Autism-Certified Destinations You Should Visit For Spring Break

family on beach autism travel

By Kerry Magro, award-winning national speaker, author, and advocate

You wouldn’t believe how many posts I see when spring is just around the corner about families having difficulties with an individual with autism when it comes to public outings! What I often tell families when I’m at a talk is what a dear friend and fellow autism advocate Mandy Farmer once told to me: “We cannot live in fear of the next meltdown, otherwise our children would never experience the world.”  

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Travel Anxiety Attacks

child with autism travel anxiety

by: Nicole Thibault, CATP – Magical Storybook Travels

It’s probably a given that if your child has an Autism diagnosis, he or she most likely struggles with anxiety as well. They kinda go hand-in-hand.

Anxiety while traveling is a real struggle for families with children on the Spectrum. You’re away from home, outside the child’s comfort zone, going to places with different sensory experiences, trying new foods and more. All of these factors can be overwhelming for someone with Autism and anxiety.

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Are Autism Parents “Cautious Travelers?”

by: Nicole Thibault, CATP – Magical Storybook Travels

In 2017, the Family Travel Association (FTA) released a study called, “Learning More About Today’s Modern Traveling Family.” In this study, the Family Travel Association identified three kinds of family travelers: The Hassle-Free Traveler, the Intrepid Traveler, and the Cautious Traveler.

The FTA says that the “Cautious Travelers” have been identified as wanting to visit new places and like to travel to experience different cultures. But they do worry about safety, and since they find it hard to identify appropriate activities for their children, they are the most likely to visit theme parks. These parents feel that travel strengthens family bonds, but may be too nervous to leave their comfort zones.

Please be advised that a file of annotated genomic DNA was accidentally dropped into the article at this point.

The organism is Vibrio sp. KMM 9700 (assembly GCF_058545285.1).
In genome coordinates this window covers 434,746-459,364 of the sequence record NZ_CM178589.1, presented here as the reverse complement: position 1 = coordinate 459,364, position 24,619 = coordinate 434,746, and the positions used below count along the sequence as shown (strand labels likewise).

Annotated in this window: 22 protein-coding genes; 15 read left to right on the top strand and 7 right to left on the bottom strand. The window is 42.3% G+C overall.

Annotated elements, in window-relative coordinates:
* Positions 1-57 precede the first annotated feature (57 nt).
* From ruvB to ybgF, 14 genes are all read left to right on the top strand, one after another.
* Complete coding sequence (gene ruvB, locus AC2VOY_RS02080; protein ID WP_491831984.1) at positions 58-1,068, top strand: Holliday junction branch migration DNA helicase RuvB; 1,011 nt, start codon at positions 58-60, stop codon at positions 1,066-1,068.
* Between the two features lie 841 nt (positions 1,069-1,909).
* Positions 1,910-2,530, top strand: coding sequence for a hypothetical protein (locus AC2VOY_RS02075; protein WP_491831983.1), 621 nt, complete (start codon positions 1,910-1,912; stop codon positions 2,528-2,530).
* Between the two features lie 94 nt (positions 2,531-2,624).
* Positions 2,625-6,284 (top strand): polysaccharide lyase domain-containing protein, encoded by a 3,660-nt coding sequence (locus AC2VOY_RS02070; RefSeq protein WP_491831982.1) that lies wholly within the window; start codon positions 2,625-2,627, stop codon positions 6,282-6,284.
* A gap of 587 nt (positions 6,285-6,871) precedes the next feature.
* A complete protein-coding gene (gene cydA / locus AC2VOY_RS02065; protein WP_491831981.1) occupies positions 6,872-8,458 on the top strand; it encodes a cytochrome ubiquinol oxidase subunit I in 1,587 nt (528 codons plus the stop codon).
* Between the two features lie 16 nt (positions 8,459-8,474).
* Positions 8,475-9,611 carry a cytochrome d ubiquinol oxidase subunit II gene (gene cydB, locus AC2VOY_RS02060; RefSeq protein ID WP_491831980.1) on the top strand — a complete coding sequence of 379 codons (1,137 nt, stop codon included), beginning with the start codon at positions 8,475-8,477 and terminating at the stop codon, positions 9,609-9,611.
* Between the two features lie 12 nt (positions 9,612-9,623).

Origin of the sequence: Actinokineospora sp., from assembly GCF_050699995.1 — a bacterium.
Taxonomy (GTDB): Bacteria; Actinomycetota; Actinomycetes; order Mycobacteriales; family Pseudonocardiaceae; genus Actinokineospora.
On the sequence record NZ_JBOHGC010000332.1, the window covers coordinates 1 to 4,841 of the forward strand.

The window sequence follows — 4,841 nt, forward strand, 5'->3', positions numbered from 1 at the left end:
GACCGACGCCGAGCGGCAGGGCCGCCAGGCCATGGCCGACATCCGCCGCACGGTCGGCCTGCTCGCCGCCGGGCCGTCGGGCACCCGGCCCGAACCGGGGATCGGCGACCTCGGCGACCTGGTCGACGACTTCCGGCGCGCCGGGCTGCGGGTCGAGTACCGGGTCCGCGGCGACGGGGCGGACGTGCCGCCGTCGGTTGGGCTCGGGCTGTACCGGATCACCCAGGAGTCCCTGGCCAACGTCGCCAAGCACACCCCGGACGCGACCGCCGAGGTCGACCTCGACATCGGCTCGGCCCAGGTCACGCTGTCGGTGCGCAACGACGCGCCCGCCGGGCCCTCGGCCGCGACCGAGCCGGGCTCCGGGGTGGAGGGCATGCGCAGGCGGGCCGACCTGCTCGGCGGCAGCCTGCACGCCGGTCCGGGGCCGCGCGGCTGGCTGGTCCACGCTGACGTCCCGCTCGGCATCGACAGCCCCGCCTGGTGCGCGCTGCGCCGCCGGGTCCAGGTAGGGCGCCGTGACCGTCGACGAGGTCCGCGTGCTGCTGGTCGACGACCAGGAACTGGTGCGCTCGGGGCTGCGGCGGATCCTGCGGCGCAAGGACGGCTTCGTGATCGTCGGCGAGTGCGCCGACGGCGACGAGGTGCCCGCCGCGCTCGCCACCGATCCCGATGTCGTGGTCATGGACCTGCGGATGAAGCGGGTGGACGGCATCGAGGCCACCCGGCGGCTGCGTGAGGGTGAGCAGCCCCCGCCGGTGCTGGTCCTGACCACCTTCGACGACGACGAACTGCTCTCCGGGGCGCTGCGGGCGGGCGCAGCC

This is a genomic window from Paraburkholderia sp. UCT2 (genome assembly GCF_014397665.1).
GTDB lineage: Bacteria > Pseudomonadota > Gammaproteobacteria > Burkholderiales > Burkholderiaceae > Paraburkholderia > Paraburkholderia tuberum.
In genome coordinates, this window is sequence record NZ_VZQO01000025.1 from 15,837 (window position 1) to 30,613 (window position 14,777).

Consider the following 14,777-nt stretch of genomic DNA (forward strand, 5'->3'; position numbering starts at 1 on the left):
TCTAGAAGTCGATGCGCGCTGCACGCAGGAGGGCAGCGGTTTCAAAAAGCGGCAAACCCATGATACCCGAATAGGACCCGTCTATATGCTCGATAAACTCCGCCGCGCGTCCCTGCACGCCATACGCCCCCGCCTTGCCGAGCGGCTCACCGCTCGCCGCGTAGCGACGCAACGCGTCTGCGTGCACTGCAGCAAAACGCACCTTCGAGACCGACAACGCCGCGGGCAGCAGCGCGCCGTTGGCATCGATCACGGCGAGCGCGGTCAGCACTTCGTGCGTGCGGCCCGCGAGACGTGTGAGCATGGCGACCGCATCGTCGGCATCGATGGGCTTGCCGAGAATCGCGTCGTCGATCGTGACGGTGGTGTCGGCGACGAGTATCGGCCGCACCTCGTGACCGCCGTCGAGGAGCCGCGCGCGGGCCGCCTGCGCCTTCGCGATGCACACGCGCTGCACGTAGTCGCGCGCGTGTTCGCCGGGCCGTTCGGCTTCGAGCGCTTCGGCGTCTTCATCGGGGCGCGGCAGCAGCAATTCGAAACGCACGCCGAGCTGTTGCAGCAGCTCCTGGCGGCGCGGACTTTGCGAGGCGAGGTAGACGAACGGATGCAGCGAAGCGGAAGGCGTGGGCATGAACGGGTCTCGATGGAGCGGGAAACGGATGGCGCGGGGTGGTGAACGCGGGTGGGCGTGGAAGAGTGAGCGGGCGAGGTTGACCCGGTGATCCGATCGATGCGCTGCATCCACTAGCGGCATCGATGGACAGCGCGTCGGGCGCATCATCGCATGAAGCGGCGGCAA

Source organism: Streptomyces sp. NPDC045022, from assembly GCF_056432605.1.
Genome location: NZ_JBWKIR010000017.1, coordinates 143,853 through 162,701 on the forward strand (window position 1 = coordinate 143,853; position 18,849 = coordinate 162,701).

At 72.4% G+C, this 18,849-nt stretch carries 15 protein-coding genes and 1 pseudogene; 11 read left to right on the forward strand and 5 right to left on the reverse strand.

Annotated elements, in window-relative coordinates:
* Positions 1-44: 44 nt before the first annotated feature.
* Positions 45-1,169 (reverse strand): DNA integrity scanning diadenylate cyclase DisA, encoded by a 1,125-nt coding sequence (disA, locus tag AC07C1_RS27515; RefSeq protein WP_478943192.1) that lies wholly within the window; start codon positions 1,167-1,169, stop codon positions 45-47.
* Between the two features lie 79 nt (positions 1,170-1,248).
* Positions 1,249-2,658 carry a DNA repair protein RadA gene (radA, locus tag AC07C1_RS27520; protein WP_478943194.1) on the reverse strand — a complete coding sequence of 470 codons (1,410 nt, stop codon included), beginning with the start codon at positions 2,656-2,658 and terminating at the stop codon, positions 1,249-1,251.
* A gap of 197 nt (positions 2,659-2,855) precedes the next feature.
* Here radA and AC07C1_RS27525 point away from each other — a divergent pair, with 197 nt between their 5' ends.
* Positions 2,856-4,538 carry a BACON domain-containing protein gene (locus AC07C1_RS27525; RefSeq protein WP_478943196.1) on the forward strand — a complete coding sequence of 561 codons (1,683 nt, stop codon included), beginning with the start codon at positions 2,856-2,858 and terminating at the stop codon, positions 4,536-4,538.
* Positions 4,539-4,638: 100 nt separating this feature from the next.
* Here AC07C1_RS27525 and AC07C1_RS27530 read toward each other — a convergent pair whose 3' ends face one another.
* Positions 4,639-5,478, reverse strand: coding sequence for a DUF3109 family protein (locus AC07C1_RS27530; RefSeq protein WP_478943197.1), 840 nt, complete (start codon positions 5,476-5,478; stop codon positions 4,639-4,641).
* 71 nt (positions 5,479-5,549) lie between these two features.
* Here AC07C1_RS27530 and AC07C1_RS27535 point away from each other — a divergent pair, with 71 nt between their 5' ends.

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More holiday travel tips

Submitted by Taveesha Guyton

The holiday season is upon us, and this usually means travel plans.  If you are a parent traveling with children, this can be stressful. If you are a parent traveling with a child with special needs such as Autism, a family’s stress level can be magnified.  Here are a few tips to help families traveling with children who have special needs:

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Travel Tips from TSA

Shared with permission from Susan Buckland, TSA

I am writing to share some important tips to help you better prepare for security screening at our Nation’s airport screening checkpoints for the 2017 holiday traveling season. Wait times and long lines are expected to increase as more people travel during the holidays. With this in mind, the following tips may help you better prepare for screening: